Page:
What am I about? Well it’s a good question and one I think about fairly regularly.. I used to be about music and engineering, at one time I was an A&R guy for U2’s record label and also studying for a PhD in computational engineering (after working as a research technologist for GEC for five years). I’ve run a small magazine in Aberdeen and ran an unsigned band night at the Hacienda. I’ve had a ‘life changing’ serious accident (something messy about removing vertebrae – not something worth thinking about too much) and named my cat after a Stoke on Trent footballer.

I was interested in photography when I was about 12, I had a Zenith E SLR and won a black and white print prize but sold my camera when I was 13 to buy a Acorn Atom (the precursor to the BBC B microcomputer). I changed careers to become a web developer and have worked on web strategy for the Daily Mirror, Sporting Life, British Airways, ASDA, Amazon and many others. I’m a programmer more than a designer but I’ve a fair hand at most skills to do with building a website.

In 2007 my wife and family bought me a photography holiday in the Hebrides with David Ward so that I could make the most of the Canon 5D that I had bought 6 months previously. Unfortunately this ended up with me becoming an obsessive compulsive luddite with a penchant for antiquarian camera equipment. To be more accurate, I became a convert to large format photography and bought an Ebony 4×5 view camera, a work of art in of itself.

For the last year (October 2007 to October 2008) I’ve spent my spare time trying to understand the intricacies of large format photography and, more importantly, the skills of photographic composition.

The large format camera seems like a step backward, with it’s glass plate focusing screen, leather bellows and geared focusing; not exposure meter and a total weight for a backpack of nearly 40lbs, but strangely it has many advantages over any other photography form. Most of these advantages are to do with control over the process and quality of the result but it also has to do with a forced change in the taking of pictures..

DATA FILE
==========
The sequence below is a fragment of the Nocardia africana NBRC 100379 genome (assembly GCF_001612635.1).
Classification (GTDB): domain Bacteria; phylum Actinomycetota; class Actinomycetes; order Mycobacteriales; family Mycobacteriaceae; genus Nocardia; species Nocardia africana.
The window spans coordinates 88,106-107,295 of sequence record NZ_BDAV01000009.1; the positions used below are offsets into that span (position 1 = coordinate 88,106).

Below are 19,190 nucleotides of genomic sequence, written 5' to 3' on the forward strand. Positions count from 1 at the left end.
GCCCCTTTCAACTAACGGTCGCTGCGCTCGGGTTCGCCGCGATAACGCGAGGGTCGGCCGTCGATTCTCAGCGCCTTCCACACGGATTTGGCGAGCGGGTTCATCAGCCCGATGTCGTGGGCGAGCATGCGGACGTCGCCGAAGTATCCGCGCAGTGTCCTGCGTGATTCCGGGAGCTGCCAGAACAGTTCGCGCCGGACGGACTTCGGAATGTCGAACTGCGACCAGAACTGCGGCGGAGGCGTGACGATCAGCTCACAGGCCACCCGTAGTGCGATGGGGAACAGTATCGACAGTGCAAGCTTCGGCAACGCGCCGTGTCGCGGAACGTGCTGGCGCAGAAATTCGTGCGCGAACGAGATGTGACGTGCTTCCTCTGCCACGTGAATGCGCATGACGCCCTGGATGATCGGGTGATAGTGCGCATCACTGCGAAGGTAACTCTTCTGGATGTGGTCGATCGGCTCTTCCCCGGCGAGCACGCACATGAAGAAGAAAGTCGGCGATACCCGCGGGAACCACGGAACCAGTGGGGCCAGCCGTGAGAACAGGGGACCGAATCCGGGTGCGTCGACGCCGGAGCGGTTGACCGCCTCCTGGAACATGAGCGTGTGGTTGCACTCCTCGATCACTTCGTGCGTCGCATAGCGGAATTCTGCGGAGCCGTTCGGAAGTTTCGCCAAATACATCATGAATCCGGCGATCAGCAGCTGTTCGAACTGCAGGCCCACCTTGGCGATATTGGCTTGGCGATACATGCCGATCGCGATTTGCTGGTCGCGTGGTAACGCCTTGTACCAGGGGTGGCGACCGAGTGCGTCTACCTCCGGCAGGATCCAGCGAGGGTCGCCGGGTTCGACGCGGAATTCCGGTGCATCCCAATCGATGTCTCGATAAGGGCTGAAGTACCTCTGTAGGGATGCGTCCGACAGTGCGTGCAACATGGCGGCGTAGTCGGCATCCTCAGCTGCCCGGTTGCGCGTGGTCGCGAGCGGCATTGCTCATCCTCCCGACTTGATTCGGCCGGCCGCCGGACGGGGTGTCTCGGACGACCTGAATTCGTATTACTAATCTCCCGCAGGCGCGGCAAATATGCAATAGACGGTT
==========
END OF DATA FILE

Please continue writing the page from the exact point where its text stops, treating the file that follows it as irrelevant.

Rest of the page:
In the last year I’ve taken a total of 120 pictures .. I used to take this many in an afternoon! However, out of those 120 pictures I like over 80 of them and I consider 5 or 6 of them to perfectly capture the vision I had at the time of taking them – what more can a photographer ask for.

Why do I take photographs? Another very difficult question. The answer is that when I am out in the field with my camera, I feel more like myself than at any other time. I don’t feel relaxed especially (and often I’m fairly stressed) but there is the feeling you have when you tackle a difficult crossword and complete it only in the photographic sense, the correct answer is only in your own head. I also take photographs because I’ve realised that it’s the best way to see the world. The practise of photography forces you to really look at things and to engage with the wind, clouds, tide, sun, season, and to begin to understand them – if only in a transitory way. The results contain more than you could absorb at the time and to journey around a landscape afresh each time you look closely at a photograph is a pleasure.

What am I trying to achieve with my photography? Financial success? No not really, the demands of making money out of photography would transform things in a way I wouldn’t dare risk. Fame? Unlikely, and as a modern day hermit I wouldn’t enjoy it even if it were remotely possible. Change the world? I’d be better off doing charity work. At the end of the day my photography is about learning; learning to see, learning to take pictures, learning about other photographers. This process also becomes a conversation with other photographers (who tend to be a nice bunch mostly) and this engagement is satisfying in itself.

In my spare time I also work on a few websites for people I admire.. I’ve created a website for David Ward, Nigel Halliwell and have a few more lined up for launch next year. Maybe at some point I’ll write a book or start some sort of business based around photography.

I’m happy to sell some of my work (if anybody is in the slightest bit interested) and I’ve also worked on a commission before now and would be open to discuss this type of work again.

I hope you enjoy what I’ve created and if you have any comments about favourite pictures I’d love to know about them (use the contact form or send me an email directly if you like).